PGRAB(3PROC) Process Control Library Functions PGRAB(3PROC)

grab and control a process

Process Control Library (libproc, -lproc)

#include <libproc.h>

struct ps_prochandle *
Pgrab(pid_t pid, int flags, int *perr);

The Pgrab() function attempts to grab the process identified by pid and returns a handle to it that allows the process to be controlled, interrogated, and manipulated. This interface only works with processes that already exist. Use Pgrab_core(3PROC) for core files and Pcreate(3PROC) to create processes.

A grabbed process undergoes the following changes unless flags is set to the contrary:

Grabbing a process is a destructive action. Stopping a process stops execution of all its threads. The impact of stopping a process depends on the purpose of that process. For example, if one stops a process that's primarily doing computation, then its computation is delayed the entire time that it is stopped. However, if instead this is an active TCP server, then the accept backlog may fill causing connection errors and potentially connection time out errors.

Special care must be taken to ensure that a stopped process continues, even if the controlling process terminates. If the controlling process disables the PR_RLC flag or the process was already stopped, then the process remains stopped after the controlling process terminates. Exercise caution when changing this behavior.

Many of these default behaviors can be controlled by passing values to the flags argument. Values for flags are constructed by a bitwise-inclusive-OR of flags from the following list:

Indicates that any existing tracing flags on pid should be retained. If this flag is not specified, they will be cleared as part of creating the libproc handle for this process.

Normally extant tracing flags are cleared when a process is grabbed.

Indicates that the process should not be grabbed exclusively. Care should be taken with this option. If other consumers are manipulating the process, then this may result in surprising behavior as the process is being manipulated from multiple points of control at the same time.

Normally an attempt will be made to grab the process exclusively and fail if it is already in use.

Indicates that the process should be grabbed in a read-only fashion. This implies that both the PGRAB_RETAIN and PGRAB_NOSTOP flags should be set. If a process is opened read-only, then a caller can only read information about a process and cannot manipulate it, change its current state, or inject systems calls into it.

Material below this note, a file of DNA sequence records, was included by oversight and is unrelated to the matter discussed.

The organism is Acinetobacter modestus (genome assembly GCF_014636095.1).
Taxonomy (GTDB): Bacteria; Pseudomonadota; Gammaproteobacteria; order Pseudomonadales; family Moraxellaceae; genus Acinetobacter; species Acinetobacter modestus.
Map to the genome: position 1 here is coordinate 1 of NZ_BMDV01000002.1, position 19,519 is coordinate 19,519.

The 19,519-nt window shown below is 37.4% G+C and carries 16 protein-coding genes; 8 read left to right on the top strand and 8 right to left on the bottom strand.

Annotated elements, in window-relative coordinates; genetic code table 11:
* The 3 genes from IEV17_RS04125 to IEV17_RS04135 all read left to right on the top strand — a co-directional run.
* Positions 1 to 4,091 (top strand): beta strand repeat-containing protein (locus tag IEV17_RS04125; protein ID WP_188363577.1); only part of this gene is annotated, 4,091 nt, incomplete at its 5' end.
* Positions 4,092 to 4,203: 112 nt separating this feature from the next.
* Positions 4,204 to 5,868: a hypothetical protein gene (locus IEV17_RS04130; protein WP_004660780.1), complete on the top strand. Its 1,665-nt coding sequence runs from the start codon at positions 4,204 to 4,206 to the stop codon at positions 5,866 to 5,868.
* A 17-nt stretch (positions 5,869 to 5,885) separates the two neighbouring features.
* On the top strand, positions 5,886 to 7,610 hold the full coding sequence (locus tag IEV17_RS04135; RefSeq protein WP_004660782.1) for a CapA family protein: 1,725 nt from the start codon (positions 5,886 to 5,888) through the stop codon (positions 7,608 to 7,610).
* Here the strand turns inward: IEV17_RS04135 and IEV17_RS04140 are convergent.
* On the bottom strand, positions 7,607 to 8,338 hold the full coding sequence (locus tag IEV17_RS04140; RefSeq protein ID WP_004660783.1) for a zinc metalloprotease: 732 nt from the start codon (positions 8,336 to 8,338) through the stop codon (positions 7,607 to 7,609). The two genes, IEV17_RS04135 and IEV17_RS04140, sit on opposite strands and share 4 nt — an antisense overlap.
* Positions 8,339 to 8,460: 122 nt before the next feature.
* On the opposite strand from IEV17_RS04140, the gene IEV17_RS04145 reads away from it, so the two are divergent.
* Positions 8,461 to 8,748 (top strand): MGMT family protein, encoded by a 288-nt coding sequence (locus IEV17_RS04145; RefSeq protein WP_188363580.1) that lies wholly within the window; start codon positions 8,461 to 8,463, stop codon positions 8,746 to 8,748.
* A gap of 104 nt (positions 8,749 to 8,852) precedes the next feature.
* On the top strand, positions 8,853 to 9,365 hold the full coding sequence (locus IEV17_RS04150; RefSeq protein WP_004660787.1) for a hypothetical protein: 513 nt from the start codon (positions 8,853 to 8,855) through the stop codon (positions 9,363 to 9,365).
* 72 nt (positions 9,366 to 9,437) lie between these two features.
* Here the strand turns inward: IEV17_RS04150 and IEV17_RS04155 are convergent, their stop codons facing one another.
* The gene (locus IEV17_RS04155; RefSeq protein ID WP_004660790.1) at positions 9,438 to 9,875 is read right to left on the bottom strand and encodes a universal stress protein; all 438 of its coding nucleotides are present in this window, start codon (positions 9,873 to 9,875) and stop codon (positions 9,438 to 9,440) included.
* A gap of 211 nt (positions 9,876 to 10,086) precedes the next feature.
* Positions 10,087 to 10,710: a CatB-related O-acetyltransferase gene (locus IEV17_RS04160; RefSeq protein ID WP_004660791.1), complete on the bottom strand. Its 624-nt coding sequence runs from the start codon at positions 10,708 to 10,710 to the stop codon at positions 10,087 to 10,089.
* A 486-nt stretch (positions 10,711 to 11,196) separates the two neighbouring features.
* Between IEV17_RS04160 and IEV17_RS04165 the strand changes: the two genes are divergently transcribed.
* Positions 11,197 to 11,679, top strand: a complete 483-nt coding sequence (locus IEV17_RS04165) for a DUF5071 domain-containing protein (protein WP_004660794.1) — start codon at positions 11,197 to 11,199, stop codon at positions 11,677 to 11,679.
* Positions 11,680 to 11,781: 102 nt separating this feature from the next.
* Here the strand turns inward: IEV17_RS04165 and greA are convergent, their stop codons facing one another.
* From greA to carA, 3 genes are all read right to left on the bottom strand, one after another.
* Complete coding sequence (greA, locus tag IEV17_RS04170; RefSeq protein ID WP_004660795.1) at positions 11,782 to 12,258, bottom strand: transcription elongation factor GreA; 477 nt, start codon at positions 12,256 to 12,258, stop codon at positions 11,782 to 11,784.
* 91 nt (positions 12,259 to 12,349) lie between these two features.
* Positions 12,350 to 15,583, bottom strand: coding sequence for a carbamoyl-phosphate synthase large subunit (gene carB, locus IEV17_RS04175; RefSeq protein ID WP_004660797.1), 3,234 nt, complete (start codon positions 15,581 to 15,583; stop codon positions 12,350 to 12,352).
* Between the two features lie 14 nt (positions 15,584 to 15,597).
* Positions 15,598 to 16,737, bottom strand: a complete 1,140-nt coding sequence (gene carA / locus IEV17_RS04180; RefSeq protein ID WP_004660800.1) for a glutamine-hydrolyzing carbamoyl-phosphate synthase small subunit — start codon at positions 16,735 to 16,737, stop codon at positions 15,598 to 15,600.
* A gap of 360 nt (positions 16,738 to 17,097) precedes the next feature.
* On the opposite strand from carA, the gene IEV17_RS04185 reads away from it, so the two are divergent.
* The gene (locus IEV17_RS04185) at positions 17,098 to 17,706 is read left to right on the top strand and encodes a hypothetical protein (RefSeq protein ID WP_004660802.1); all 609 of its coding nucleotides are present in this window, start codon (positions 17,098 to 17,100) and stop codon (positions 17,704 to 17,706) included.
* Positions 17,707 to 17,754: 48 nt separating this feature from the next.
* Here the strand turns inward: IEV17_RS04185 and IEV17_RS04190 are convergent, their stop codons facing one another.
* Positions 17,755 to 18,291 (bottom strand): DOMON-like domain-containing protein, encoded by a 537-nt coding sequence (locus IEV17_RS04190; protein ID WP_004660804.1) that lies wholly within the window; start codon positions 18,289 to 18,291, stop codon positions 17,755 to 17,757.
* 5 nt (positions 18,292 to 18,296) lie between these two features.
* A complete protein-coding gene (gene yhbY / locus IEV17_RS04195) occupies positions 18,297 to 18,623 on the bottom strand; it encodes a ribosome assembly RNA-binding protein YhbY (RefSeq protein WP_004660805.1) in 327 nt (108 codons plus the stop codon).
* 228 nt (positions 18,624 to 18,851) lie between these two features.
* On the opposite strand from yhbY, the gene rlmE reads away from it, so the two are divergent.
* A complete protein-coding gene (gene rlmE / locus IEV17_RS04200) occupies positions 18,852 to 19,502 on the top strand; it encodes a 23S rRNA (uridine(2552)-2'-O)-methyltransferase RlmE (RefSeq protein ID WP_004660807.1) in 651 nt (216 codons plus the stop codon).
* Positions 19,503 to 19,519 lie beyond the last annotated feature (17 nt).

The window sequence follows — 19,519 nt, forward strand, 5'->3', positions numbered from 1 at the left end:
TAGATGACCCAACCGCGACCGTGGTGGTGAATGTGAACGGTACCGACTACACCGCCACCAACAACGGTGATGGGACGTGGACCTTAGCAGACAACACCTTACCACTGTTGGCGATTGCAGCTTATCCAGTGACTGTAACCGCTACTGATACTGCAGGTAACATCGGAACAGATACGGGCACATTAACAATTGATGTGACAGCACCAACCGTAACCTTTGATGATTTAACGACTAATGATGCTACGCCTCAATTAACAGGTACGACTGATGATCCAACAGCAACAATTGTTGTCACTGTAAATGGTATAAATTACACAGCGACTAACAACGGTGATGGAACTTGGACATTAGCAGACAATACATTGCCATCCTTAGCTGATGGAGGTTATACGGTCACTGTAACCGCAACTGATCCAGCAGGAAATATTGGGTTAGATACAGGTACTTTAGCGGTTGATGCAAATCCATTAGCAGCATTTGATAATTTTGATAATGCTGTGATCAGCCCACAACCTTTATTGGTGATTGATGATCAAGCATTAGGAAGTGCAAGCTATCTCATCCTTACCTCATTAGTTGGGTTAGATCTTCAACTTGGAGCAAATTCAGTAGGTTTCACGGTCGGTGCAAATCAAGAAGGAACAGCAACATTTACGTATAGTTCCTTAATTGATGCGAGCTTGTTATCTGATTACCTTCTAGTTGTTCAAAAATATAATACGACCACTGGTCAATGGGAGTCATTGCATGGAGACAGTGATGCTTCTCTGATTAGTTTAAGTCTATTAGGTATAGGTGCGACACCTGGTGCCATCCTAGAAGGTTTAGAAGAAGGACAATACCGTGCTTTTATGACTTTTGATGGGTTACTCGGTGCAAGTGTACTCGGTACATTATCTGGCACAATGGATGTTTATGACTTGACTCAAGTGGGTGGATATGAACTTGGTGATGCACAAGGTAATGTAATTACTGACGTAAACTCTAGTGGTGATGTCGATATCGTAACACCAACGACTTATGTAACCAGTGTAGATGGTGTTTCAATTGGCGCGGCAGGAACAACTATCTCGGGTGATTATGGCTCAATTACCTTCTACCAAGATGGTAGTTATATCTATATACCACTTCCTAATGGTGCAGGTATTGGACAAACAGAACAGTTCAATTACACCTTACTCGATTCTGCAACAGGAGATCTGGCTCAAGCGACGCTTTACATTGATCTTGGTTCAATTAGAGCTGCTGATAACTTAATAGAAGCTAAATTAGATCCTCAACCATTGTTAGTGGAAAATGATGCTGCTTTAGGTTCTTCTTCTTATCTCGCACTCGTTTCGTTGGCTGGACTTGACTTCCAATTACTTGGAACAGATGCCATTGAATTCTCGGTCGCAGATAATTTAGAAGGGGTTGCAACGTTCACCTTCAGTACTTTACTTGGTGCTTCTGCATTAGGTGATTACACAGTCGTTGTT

Normally when a process is grabbed, it does so for both reading and writing.

Do not stop a process as it is grabbed. Note, any extant tracing flags on the process will still be cleared unless the PGRAB_RETAIN flag has been set.

Normally a process is stopped as a result of grabbing the process.

The perr argument must be a non-NULL pointer which will store a more detailed error in the event that the Pgrab() function fails. A human-readable form of the error can be obtained with Pgrab_error(3PROC).

Once a caller is done with the library handle it should call Prelease(3PROC) to release the grabbed process. Failure to properly release the handle may leave a process stopped and interfere with the ability of other software to obtain a handle.

Unprivileged users may grab and control their own processes only if both the user and group IDs of the target process match those of the calling process. In addition, the caller must have a super set of the target's privileges. Processes with the PRIV_PROC_OWNER privilege may manipulate any process on the system, as long as it has an equal privilege set. For more details on the security and programming considerations, please see the section PROGRAMMING NOTES in proc(5).

Upon successful completion, the Pgrab() function returns a control handle to the process. Otherwise, NULL is returned with perr containing the error code.

The Pgrab() function will fail if:
The process pid is already being traced and the PGRAB_FORCE flag was not passed in flags.
The calling process is a 32-bit process and process pid is 64-bit.
Too many files are open. This is logically equivalent to receiving .
The process referred to by pid does not exist.
The calling process has insufficient permissions or privileges to open the specified process. See Permissions for more information.
The process referred to by pid is a system process and cannot be grabbed.
The process referred to by pid is the process ID of the caller and the PGRAB_RDONLY was not passed. A process may only grab itself if it's read-only.
An unanticipated system error occurred while trying to grab the process file and create the handle. The value of errno indicates the system failure.
The process referred to by pid is a zombie and cannot be grabbed.



errno(3C), libproc(3LIB), Pfree(3PROC), Pgrab_core(3PROC), Pgrab_error(3PROC), Pgrab_file(3PROC), Prelease(3PROC)
May 11, 2016 OmniOS